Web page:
hand; in two cases a finger was totally disabled, in two cases there
were 50 per cent, in one case 3 3^ per cent loss of use.
On the whole, the temporary disabilities in this group were of
short duration ranging from 2% to 8 weeks 1and averaging 4.3 weeks
for the 19 with a determinable period of disability.
Although the temporary disabilities were of short duration and
consequently the compensation awards were small, nevertheless the
total penalties suffered by employers for violation of the child labor
law in these 29 cases are an impressive sum. In addition to the
regular awards borne by the insurance companies the 29 cases of dou­
ble compensation cost employers a total penalty of $13,119.48 or an
average of more than $450 per case. To be sure, the average was
brought up by three or four very heavy penalties for serious injuries.
The largest penalty was one of about $5,000 for the almost complete
loss of use of a hand. One $2,600 penalty was uncollectible by the
claimant because the employer went into bankruptcy.
Location of Injury
It is the hands of the worker that are most frequently exposed to
accident hazards. It is the hands that put the work into the machine
and the hands that hold the tools. As they are most subject to
exposure, so are they most valuable to the worker in the successful
pursuit of his employment. They are his stock in trade, and an in­
jury to them may change the whole course of his industrial career.
In a study of 500 injured women suffering from permanent partial
injuries, made by the bureau of women in industry, it was found
that one-fifth of the accidents resulted in impairment to the hands
proper and almost two-thirds to the fingers of the workers. More
than half of the hand injuries and approximately three-fourths of the
finger injuries occurred on power working machines.
An analysis of the nature of injuries showed amputations to be the
cause of about one-third of all injuries to these women. Cuts and
lacerations were the nature of nearly one-quarter of the injuries, and
these again occurred largely to the fingers and hands.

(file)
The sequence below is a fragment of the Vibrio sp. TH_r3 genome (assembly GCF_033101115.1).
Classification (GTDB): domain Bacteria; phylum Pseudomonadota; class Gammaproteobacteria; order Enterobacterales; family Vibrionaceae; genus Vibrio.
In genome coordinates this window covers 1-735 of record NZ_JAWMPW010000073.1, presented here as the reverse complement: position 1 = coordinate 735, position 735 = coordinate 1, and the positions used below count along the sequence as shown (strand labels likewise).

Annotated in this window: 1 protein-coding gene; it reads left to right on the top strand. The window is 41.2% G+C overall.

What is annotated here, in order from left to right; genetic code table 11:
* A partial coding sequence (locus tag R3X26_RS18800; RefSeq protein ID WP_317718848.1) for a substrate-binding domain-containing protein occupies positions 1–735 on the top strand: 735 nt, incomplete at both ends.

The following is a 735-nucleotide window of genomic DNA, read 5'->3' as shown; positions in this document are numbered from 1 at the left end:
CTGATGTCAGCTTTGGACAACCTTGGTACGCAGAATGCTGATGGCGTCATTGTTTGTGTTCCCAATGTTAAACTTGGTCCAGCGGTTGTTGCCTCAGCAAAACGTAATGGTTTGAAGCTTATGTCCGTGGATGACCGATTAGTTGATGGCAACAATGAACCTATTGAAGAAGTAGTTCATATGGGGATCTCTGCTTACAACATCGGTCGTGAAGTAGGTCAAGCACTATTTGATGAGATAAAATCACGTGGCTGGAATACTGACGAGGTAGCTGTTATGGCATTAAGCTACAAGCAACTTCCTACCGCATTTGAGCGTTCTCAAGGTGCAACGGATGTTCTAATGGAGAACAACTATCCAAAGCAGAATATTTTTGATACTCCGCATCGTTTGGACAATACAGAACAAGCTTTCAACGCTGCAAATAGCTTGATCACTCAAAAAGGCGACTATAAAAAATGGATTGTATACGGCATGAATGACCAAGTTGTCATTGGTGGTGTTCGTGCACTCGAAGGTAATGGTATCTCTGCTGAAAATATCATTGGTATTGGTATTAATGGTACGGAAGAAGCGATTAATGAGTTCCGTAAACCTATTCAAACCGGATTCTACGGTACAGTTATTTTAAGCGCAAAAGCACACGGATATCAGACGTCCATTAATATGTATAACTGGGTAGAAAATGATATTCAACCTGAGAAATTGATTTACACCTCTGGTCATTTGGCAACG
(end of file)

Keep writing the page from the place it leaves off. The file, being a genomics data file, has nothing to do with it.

As far as women are concerned, the loss of a finger or hand is serious
from an economic point of view. From this same study of 500 women
suffering from permanent partial injuries, we found that at the end of
an average period of four years, over one-fifth (21.2 per cent), of the
women were still out of industry as a result of their accidents; over a
quarter (26.4 per cent), though they had returned to work, had not
1 N o compensation allowed for first two weeks unless total disability exceeded seven weeks. Duration
of disability was, therefore, two weeksl onger than number of weeks for which compensation was awarded,
in the case of accidents causing disability lasting seven weeks or less. [T h e waiting time was reduced to
seven days, by amendments, ch. 318, Acts of 1924.]



been able to regain their earning capacity; over half (52.4 per cent)
had succeeded in maintaining their earning capacity. From an eco­
nomic point of view, then, only about half of these women were able to
regain their former earning capacity. From a social point of view a
woman is apt to suffer because of her injuries more than a man.
The loss of self-assurance which so often comes to a woman with the
realization that she is maimed or disfigured presents a serious social
handicap. There were women whose self-consciousness was almost
equivalent to physical suffering. As might be expected, these women
were young. They felt the disfigurement of their injuries keenly,